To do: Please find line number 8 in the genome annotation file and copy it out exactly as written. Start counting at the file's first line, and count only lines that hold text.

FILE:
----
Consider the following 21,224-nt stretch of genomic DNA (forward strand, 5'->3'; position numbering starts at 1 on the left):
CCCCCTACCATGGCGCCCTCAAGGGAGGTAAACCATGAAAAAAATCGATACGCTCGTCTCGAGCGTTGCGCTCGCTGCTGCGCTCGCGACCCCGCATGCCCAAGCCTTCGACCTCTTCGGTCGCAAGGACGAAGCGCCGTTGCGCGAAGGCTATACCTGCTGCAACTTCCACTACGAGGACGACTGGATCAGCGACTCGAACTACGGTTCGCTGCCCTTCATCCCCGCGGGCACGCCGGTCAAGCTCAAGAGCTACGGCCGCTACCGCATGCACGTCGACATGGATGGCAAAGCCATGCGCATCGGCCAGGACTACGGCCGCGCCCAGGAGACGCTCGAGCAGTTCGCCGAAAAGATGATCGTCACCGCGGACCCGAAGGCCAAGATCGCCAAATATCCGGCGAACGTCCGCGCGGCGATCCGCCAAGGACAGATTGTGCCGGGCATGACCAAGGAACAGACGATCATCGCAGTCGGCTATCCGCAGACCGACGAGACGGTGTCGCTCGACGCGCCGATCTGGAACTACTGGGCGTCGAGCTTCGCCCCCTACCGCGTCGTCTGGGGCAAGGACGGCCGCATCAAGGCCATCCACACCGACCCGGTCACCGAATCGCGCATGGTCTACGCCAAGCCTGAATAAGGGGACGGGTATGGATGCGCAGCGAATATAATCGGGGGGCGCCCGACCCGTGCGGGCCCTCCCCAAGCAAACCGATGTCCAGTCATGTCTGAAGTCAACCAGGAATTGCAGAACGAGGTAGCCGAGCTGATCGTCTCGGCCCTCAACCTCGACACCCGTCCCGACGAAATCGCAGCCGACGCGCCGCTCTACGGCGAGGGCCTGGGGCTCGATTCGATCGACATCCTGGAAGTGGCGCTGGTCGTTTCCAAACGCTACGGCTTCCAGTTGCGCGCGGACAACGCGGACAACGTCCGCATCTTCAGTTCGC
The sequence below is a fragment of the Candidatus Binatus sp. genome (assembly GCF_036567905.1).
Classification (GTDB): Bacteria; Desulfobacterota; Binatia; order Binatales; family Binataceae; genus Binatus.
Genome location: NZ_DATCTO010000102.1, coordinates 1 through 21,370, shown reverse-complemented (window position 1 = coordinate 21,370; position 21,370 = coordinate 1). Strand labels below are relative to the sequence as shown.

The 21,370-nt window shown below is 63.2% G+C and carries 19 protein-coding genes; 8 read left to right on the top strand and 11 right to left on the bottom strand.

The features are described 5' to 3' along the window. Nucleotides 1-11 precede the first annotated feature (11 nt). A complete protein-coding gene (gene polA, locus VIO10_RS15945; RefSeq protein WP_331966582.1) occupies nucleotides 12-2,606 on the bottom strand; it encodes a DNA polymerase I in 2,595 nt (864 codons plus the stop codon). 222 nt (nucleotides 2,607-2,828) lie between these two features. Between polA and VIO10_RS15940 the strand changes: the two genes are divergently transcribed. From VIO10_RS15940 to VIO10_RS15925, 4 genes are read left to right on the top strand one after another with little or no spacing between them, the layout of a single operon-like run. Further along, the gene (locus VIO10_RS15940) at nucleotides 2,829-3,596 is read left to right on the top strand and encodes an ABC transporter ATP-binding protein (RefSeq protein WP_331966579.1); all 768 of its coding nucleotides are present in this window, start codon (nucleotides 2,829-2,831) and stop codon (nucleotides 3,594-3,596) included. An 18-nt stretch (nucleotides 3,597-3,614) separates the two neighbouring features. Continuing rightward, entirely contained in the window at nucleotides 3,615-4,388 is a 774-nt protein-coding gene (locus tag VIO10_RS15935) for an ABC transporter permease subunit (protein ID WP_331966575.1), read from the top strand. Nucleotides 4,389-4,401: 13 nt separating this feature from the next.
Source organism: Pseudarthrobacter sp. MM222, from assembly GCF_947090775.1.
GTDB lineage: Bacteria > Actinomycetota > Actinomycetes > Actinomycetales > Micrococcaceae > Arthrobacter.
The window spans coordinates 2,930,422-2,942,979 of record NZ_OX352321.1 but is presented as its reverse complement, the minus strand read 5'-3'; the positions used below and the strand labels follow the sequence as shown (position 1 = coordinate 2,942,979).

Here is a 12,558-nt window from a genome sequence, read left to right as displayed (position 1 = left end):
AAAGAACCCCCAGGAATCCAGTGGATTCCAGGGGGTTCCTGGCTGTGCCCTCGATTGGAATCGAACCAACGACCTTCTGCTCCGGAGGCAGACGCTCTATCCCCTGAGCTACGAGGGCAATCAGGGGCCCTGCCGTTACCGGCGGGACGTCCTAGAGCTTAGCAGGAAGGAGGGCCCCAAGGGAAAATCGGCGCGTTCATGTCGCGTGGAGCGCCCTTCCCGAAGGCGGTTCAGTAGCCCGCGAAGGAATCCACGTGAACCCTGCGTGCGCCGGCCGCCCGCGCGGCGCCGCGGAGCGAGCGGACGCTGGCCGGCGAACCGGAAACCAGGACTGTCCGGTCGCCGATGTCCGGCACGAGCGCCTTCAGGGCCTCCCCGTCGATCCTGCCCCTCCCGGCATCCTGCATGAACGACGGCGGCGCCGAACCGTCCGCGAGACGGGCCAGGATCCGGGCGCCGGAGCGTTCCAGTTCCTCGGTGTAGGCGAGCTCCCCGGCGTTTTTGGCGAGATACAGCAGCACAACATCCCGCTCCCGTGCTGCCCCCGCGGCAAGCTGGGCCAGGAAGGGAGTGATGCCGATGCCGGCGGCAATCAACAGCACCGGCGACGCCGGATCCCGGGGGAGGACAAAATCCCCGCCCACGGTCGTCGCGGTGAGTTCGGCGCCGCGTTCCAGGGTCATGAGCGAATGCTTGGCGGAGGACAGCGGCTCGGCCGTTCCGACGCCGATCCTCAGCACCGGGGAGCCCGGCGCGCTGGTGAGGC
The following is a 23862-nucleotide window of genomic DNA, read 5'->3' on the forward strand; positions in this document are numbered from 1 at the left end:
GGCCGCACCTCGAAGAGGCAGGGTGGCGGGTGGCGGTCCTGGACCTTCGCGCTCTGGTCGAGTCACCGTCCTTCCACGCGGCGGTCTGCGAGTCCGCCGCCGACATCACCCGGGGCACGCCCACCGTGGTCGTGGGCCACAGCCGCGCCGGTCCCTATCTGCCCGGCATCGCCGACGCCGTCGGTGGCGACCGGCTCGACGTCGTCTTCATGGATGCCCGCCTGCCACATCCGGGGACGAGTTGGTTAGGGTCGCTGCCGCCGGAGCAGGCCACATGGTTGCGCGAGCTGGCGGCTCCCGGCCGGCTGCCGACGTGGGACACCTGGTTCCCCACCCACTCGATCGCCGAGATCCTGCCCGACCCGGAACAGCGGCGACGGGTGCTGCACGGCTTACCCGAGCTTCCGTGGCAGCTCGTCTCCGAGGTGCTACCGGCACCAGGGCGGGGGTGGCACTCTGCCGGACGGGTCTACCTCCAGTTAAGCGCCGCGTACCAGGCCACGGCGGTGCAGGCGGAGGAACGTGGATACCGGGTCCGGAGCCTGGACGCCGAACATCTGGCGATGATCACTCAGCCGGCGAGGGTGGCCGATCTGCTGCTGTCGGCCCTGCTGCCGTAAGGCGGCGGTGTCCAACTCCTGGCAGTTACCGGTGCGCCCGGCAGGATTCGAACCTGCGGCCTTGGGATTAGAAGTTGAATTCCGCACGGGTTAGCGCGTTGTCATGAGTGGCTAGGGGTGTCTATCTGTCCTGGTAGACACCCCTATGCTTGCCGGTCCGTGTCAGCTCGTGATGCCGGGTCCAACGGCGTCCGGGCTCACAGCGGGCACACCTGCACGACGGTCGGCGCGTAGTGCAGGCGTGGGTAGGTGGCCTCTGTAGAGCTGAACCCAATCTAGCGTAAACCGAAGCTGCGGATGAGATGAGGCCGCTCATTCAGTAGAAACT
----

Source organism: Pseudarthrobacter sp. MM222, from assembly GCF_947090775.1.